Rochester, MN (KROC-AM News)- A lawsuit filed against the Rochester Public School District (RPS) regarding a technology referendum narrowly failed last year has been thrown out. 

Read More: Lawsuit Challenges Rochester School District Referendum 

The suit was filed last fall by Casey McGregor, who is a member of the Say No to The Taxman Committee that was formed by a group of Rochester citizens in opposition to the school district proposal. 

McGregor previously stated that she brought the lawsuit against the school district as an individual rather than as a representative of the group. The case is now moot since the referendum failed. 

Lawsuit Alleging Misleading Language in RPS Ballot Question Tossed

The lawsuit alleged the wording of last year’s ballot question for the technology referendum was misleading because the majority of the revenue that would be collected from school district property owners if the referendum is approved would be directed to the general fund and only about $3 million would be used for new technology upgrades. 

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RPS Superintendent Kent Pekel stated multiple times during the lead up to last fall’s election that the tax increase would be utilized to shift $7 million in current technology-related expenditures away from the general fund to the new technology levy.

Pekel. Rochester Public Schools
Pekel. Rochester Public Schools

The maneuver would've also allow the district to increase its technology spending by about $3 million per year over the next 10 years. 

Photo by John Schnobrich on Unsplash
Photo by John Schnobrich on Unsplash

The 2023 ballot measure failed by 318 votes last November. The lawsuit was dismissed with prejudice in Olmsted County Court on Thursday.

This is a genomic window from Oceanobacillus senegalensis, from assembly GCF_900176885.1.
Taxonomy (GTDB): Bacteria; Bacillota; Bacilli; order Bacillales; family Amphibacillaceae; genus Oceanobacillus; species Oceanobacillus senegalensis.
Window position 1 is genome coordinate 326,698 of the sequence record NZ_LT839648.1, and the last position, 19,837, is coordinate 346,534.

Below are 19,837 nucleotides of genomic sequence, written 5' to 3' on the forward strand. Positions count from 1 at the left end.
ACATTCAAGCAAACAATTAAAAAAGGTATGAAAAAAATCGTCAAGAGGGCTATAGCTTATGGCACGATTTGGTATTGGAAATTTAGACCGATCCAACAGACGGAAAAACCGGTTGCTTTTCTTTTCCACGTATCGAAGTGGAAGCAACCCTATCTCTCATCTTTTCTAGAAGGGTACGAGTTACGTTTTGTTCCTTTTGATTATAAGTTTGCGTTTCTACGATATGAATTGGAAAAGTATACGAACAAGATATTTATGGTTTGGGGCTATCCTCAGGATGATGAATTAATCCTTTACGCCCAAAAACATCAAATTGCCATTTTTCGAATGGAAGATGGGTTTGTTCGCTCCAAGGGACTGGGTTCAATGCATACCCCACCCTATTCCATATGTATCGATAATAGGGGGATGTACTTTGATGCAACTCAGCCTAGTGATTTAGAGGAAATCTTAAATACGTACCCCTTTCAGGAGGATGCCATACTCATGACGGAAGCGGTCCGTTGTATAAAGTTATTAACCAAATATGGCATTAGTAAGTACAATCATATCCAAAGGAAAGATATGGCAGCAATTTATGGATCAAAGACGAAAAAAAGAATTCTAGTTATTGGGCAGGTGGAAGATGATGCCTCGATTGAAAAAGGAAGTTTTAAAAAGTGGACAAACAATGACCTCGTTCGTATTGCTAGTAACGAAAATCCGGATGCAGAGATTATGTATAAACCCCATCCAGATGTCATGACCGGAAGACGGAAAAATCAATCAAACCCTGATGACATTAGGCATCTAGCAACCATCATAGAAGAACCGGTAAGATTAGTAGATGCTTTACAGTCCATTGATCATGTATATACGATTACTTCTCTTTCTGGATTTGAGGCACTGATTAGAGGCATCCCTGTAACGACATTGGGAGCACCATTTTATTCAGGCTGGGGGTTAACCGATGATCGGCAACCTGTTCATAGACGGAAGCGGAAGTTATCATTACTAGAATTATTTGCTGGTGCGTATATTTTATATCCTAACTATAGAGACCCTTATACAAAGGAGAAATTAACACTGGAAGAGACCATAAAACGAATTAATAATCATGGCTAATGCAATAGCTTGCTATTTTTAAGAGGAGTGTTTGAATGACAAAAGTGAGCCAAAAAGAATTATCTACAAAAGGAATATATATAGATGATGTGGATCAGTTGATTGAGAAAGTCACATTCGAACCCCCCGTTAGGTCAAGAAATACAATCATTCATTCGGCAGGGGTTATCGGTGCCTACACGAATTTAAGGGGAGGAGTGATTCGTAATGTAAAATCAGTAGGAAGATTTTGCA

On Friday Pekel issued the following statement: 

We are pleased that the Court issued its order to completely dismiss the complaint Ms. McGregor filed against the District. The District maintained all along that there was no ballot error, and the Court agreed. It is unfortunate that this lawsuit, which received extensive press coverage, may have become a distraction for some voters shortly before an election that resulted in the narrow defeat of an important referendum proposal by 318 votes. In addition, Rochester Public Schools was forced to incur more than $31,000 in funding that could and should have gone to support teaching and learning to defend this case in court.

-RPS Superintendent Kent Pekel

In a response to the ruling McGregor said her lawsuit was, "based on there not being the statutorily required project in the supposed capital project levy." She also claims "There was no such project in the proposal—certainly not in the question on the ballot.

RPS is planning to go to voters for another referendum later this year. Pekel says he and district staff are working on the framework of the proposal. 

Last month the RPS Board used a new state law to extend a property tax levy approved by voters in 2015 for another 10 years.

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